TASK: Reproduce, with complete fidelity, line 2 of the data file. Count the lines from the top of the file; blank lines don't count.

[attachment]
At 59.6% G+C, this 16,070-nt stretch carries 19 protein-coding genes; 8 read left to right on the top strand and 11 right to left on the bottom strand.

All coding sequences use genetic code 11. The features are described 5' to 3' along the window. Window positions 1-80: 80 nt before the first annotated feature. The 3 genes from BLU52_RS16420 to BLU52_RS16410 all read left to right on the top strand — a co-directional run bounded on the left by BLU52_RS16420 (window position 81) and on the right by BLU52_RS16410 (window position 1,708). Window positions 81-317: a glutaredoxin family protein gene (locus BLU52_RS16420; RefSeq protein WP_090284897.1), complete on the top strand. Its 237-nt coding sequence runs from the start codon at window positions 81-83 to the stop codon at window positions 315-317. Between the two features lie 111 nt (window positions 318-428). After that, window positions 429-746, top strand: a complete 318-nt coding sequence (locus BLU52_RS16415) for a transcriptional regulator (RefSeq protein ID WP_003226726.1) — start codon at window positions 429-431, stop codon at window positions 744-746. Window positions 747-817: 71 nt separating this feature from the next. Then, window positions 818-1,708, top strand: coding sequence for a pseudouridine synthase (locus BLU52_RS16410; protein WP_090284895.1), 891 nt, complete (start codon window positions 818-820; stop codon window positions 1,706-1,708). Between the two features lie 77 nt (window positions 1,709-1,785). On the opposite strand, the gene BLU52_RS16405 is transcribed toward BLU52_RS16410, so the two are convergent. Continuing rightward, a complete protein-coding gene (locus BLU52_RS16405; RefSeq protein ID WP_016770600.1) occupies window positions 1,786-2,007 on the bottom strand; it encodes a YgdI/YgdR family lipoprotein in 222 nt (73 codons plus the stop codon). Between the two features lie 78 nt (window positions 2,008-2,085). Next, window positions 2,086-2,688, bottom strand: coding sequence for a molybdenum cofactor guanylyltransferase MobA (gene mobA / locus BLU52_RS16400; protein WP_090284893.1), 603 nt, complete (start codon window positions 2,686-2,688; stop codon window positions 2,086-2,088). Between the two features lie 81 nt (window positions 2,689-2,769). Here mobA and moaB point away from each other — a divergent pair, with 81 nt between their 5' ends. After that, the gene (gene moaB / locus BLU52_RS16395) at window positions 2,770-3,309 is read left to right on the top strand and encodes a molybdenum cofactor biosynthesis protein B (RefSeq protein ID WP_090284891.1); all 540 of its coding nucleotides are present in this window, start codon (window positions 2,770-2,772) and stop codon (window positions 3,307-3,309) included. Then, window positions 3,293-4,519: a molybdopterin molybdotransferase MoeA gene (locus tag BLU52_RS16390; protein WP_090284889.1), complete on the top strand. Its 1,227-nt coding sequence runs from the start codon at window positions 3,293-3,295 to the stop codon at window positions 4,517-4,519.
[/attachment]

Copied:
All coding sequences use genetic code 11. The features are described 5' to 3' along the window. Window positions 1-80: 80 nt before the first annotated feature. The 3 genes from BLU52_RS16420 to BLU52_RS16410 all read left to right on the top strand — a co-directional run bounded on the left by BLU52_RS16420 (window position 81) and on the right by BLU52_RS16410 (window position 1,708). Window positions 81-317: a glutaredoxin family protein gene (locus BLU52_RS16420; RefSeq protein WP_090284897.1), complete on the top strand. Its 237-nt coding sequence runs from the start codon at window positions 81-83 to the stop codon at window positions 315-317. Between the two features lie 111 nt (window positions 318-428). After that, window positions 429-746, top strand: a complete 318-nt coding sequence (locus BLU52_RS16415) for a transcriptional regulator (RefSeq protein ID WP_003226726.1) — start codon at window positions 429-431, stop codon at window positions 744-746. Window positions 747-817: 71 nt separating this feature from the next. Then, window positions 818-1,708, top strand: coding sequence for a pseudouridine synthase (locus BLU52_RS16410; protein WP_090284895.1), 891 nt, complete (start codon window positions 818-820; stop codon window positions 1,706-1,708). Between the two features lie 77 nt (window positions 1,709-1,785). On the opposite strand, the gene BLU52_RS16405 is transcribed toward BLU52_RS16410, so the two are convergent. Continuing rightward, a complete protein-coding gene (locus BLU52_RS16405; RefSeq protein ID WP_016770600.1) occupies window positions 1,786-2,007 on the bottom strand; it encodes a YgdI/YgdR family lipoprotein in 222 nt (73 codons plus the stop codon). Between the two features lie 78 nt (window positions 2,008-2,085). Next, window positions 2,086-2,688, bottom strand: coding sequence for a molybdenum cofactor guanylyltransferase MobA (gene mobA / locus BLU52_RS16400; protein WP_090284893.1), 603 nt, complete (start codon window positions 2,686-2,688; stop codon window positions 2,086-2,088). Between the two features lie 81 nt (window positions 2,689-2,769). Here mobA and moaB point away from each other — a divergent pair, with 81 nt between their 5' ends. After that, the gene (gene moaB / locus BLU52_RS16395) at window positions 2,770-3,309 is read left to right on the top strand and encodes a molybdenum cofactor biosynthesis protein B (RefSeq protein ID WP_090284891.1); all 540 of its coding nucleotides are present in this window, start codon (window positions 2,770-2,772) and stop codon (window positions 3,307-3,309) included. Then, window positions 3,293-4,519: a molybdopterin molybdotransferase MoeA gene (locus tag BLU52_RS16390; protein WP_090284889.1), complete on the top strand. Its 1,227-nt coding sequence runs from the start codon at window positions 3,293-3,295 to the stop codon at window positions 4,517-4,519.